Yesterday’s New York Times included a brief but useful summary by John Broder about Sen. John McCain’s progress in reinventing himself from the brave maverick of GOP politics into the Chosen One of Republican elites, including many key veterans of George W. Bush’s two campaigns.I’ve long been a skeptic about McCain’s ability to propitiate the conservative ideologues that still own the Republican Party without losing the reputation that would make him a formidable nominee in 2008. But he’s off to a pretty good start, given his consistent front-running status in early GOP ’08 polls; his love-fest with prominent Bushies; and the high esteem he still enjoys from many mainstream media types. And lest we forget, the combination of very high and relatively positive name ID and insider backing is what lifted McCain’s former nemesis, George W. Bush, to the nomination in 2000.Broder’s summary of McCain’s pivot does not mention one factoid that the photo accompanying it illustrates: McCain yukking it up with attendees of the Iowa State Fair. He famously skipped the Iowa Caucuses in 2000, after conspicuously disrespecting the Ethanol Subsidy that ranks just behind the State Fair’s Butter Cow sculpture as Iowa’s Most Sacred Cow. McCain has now flip-flopped on ethanol, and is spending a lot of time in Iowa.McCain’s pivot, of course, most depends on the panic of Republicans who see the White House slipping away in 2008, and figure only a “maverick” like the Arizonan can save their bacon. The same underlying dynamic may doom a McCain general election candidacy, and thus his “electability” appeal, particularly if he continues to flip-flop on domestic issues, while championing the Bush administration’s disastrous course of action in Iraq.And even if McCain goes into the presidential cycle as the clear GOP front-runner, there’s no question many conservative movement types will continue to cast about for an alternative. At one point, Sen. George Allen of VA looked like a strong possibility for the Anybody-But-McCain (ABM) effort, but his sparse positive qualifications are clearly being overwhelmed by his current troubles. Right now the big debate about Allen is whether he’s a racist obnoxious jerk, or an equal-opportunity obnoxious jerk. No less an authority than Charlie Cook is already saying Allen’s presidential star has fatally fallen, and for that matter, Georgie is now in danger of losing his Senate seat.At present, the insider buzz about GOP alternatives to McCain revolves around Mitt Romney of Massachussets. Aside from the improbability of the Right readily embracing a guy once thought of as a northeastern moderate, whose most notable recent accomplishment was signing a quasi-universal health insurance bill, there’s the Mormon Issue. Last year Amy Sullivan wrote an important article examining probable conservative evangelical concerns about a Mormon candidate, but the problem could go deeper, since the unusual nature of LDS doctrines could discomfit some Catholics, mainstream Protestants and secular conservatives as well as evangelicals.The real darkhorse for the ABM mantle remains Arkansas Gov. Mike Huckabee. Expect a boomlet to form around him at some point in the near future.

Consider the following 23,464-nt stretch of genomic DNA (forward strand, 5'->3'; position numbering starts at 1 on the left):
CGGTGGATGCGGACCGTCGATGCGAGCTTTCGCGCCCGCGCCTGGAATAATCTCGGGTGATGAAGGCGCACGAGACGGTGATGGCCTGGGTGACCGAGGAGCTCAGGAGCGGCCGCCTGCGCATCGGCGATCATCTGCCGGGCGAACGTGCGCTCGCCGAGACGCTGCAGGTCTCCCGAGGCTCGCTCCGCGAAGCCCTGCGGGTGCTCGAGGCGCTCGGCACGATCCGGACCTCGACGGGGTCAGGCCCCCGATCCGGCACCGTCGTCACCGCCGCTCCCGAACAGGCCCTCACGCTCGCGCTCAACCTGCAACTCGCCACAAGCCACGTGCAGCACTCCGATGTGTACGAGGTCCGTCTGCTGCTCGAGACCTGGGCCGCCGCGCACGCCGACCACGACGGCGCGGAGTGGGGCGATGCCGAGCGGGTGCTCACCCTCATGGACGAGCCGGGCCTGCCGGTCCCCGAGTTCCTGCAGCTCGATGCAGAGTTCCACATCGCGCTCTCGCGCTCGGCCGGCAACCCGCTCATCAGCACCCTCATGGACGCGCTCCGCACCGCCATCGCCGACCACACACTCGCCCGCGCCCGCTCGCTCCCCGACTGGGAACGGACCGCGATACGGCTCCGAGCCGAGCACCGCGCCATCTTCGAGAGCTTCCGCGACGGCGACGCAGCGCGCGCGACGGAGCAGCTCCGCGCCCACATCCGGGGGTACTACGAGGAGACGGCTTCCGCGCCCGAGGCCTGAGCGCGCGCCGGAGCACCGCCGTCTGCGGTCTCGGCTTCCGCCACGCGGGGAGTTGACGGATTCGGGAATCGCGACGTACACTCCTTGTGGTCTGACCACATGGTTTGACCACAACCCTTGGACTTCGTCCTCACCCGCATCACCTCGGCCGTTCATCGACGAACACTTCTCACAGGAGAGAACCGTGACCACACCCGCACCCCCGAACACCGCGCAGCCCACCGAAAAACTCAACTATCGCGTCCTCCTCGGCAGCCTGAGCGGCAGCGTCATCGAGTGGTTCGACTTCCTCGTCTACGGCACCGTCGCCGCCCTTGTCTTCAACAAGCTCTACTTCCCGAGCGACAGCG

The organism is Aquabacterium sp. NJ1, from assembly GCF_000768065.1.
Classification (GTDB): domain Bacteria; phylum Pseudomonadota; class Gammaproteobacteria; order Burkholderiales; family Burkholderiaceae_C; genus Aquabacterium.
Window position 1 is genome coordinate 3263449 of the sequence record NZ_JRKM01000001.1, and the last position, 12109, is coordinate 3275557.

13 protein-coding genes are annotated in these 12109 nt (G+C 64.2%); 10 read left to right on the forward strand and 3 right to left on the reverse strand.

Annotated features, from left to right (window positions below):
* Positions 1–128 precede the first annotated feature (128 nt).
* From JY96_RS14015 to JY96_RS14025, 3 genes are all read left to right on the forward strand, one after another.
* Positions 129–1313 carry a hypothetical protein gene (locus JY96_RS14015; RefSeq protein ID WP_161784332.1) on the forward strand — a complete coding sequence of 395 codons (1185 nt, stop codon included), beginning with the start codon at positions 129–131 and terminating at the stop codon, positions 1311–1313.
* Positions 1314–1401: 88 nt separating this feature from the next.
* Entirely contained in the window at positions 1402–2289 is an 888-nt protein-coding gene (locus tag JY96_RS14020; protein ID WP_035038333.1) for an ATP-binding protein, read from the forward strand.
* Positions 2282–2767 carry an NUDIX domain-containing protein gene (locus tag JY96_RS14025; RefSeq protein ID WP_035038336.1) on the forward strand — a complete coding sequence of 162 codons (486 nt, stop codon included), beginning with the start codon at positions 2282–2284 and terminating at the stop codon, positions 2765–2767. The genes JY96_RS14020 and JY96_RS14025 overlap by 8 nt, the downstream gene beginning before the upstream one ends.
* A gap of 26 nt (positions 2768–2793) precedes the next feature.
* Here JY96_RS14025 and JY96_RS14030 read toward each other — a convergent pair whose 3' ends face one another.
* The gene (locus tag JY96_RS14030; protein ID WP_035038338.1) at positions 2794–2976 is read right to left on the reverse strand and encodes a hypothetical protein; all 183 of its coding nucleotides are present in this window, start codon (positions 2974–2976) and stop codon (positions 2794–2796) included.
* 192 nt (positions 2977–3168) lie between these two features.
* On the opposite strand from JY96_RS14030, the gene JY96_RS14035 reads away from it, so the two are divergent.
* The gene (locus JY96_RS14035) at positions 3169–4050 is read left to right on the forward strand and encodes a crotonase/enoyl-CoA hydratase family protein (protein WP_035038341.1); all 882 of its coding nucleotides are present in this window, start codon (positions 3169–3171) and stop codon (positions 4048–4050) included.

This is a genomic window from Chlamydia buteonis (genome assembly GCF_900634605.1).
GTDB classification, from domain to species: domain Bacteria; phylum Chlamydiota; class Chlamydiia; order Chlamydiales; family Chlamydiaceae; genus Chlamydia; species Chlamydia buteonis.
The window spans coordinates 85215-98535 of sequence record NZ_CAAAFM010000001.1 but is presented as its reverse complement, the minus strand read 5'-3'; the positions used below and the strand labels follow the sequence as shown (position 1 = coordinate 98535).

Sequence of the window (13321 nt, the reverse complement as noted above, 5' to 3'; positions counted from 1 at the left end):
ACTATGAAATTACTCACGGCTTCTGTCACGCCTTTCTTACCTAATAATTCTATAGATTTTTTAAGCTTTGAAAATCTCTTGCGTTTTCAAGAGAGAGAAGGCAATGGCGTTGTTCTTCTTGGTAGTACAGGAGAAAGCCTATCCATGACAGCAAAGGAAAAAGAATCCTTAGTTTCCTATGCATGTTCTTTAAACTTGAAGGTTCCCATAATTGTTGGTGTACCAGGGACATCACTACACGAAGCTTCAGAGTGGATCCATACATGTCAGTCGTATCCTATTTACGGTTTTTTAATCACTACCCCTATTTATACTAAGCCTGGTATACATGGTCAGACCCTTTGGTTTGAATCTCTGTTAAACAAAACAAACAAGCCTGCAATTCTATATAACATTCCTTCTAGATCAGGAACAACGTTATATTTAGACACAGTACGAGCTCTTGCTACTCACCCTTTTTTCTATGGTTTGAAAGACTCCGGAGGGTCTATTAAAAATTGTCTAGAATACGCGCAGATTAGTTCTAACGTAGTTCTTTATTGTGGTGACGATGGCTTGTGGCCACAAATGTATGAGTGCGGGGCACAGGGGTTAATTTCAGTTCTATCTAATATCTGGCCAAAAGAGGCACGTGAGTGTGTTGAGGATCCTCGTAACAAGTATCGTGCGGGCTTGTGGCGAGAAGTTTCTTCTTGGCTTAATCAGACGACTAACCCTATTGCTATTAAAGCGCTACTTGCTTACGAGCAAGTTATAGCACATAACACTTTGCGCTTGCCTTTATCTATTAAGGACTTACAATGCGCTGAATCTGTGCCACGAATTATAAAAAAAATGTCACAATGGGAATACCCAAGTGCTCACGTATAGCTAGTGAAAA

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By Ed Kilgore